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Angel & FaithRebekah Isaacs - "Angel & Faith" Comic Book - Darkhorse.com Interview
Tuesday 19 July 2011, by Webmaster
DH: What’s your favorite part of working in comics as an art medium?
Rebekah Isaacs: The kind of independence and influence over the story that you get as a single person. In other mediums, such as animation or video-game design, most artists work as a team and will probably only be solely responsible for a small portion of the final product. As an artist on a comic book, I get to have a hand in almost everything. Obviously I have to stay true to the script, and since I’m a lousy writer myself I have no problem with that whatsoever. But within that, the artist gets so much freedom to create the world around the story. And because the art is the medium through which the reader receives the story, it comes with a lot of responsibility to get everything right. But it’s really rewarding at the end of the day. Also, I get to work in pajamas.
DH: Did you meet any big challenges when jumping into work on Angel & Faith?
RI: The biggest challenge was likenesses. It’s not something that most superhero artists will ever have to worry about, and I’d had very little experience in having to draw them. When I first got the invitation to try out for the Buffyverse, I spent about an hour on every headshot and hated each and every one of them. That went on for about a week and I was this close to telling Sierra I just wasn’t cut out for it, thanks all the same. But my friends encouraged me to keep pushing on and I’m glad I took their advice. It took a few more weeks but gradually I started to see improvement, and even though I’m still getting better with them every day and am far from perfect, I no longer feel like throwing myself out a window every time I draw a likeness.
DH: What excites you most about working on the Angel & Faith comics series?
RI: Mostly, working on characters that I really love and get all squeal-y and teary eyed over—some days I look at what I drew and it feels like I should be putting heart stickers all over it and pasting it in my diary, not sending it to my editor, who will then publish it for all the world to see. But I’m glad everyone does get to see it because the other part of what makes working on this series so awesome is how much the fans really, truly care about what’s going to happen in it. It is really overwhelming in a wonderful way to be working on something that really means something very personal to people.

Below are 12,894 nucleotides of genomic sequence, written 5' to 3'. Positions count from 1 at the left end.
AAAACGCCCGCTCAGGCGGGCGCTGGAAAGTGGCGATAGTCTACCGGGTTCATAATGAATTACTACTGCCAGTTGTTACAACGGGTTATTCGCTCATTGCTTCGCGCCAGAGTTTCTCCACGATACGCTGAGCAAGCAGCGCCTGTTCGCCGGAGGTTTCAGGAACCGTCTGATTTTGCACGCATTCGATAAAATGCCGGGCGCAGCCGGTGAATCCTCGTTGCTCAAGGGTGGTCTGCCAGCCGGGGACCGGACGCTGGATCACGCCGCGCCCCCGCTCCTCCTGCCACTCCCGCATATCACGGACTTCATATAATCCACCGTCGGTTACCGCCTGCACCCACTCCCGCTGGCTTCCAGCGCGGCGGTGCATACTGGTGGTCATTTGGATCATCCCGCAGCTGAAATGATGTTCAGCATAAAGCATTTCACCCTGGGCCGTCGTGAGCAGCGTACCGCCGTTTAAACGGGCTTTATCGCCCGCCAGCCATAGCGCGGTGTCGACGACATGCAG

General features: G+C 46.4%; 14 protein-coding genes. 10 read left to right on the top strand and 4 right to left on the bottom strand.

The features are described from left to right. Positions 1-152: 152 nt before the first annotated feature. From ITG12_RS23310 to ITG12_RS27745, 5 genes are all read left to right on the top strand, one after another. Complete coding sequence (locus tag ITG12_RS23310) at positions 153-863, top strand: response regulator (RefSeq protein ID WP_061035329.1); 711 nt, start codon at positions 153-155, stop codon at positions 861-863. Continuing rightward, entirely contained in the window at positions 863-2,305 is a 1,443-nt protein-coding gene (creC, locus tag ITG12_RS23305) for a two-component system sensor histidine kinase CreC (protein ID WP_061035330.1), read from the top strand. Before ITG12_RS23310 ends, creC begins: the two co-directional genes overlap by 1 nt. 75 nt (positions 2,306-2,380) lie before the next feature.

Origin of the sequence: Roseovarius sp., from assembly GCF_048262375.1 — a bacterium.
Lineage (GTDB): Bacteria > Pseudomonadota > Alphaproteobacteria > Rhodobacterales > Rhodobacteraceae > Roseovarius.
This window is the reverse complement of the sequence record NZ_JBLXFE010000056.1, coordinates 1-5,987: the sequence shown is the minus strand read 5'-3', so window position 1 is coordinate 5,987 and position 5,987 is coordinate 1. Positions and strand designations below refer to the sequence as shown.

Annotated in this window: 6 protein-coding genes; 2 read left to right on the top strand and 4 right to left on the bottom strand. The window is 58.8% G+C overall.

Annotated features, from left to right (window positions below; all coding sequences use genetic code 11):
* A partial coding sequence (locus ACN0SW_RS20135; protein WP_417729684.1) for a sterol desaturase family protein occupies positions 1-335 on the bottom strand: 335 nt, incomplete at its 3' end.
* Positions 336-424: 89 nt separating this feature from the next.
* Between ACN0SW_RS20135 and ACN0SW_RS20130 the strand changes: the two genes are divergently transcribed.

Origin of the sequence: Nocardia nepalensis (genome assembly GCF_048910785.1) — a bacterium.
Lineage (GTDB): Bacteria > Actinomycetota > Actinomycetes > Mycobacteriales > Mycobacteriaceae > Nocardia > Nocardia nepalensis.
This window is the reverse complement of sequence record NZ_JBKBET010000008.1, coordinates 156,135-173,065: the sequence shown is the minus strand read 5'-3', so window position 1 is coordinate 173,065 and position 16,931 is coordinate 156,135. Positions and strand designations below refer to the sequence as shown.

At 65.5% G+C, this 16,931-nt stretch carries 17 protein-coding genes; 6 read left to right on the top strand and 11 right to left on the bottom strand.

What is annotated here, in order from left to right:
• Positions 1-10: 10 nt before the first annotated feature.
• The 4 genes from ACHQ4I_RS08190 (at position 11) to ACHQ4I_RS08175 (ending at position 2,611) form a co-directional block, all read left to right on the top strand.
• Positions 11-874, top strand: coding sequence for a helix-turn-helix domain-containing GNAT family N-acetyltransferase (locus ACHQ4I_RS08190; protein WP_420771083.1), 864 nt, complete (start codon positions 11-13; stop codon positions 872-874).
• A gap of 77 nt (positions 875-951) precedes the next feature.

DH: If you were free to work on your own original comic, what would it be about?
RI: Lately I’ve been mulling over an idea about a group of upstanding, hard-working but totally broke New Yorkers who organize a petty-crime ring in hopes that it will drive people out and rents down. Obviously everything will go horribly awry. I’d like it to be a dark comedy. Can you tell I’m bitter about my rent? Don’t worry about me turning to a life of crime, though; at the end of the year I’m doing the next best thing—moving to Florida!
DH: If you had a superpower, what would it be?
RI: Baconation. Turn anything into bacon.
And thank you, good reader, for reading. We’ll be back soon with another Better Know an Artist series. In the mean time you can check out our other interviews with: Cole Haddon,Carla Speed McNeil, Zack Whedon, and Jane Espenson in our Facebook page notes section. If you have any questions you’d like to see answered please leave them in the comments below.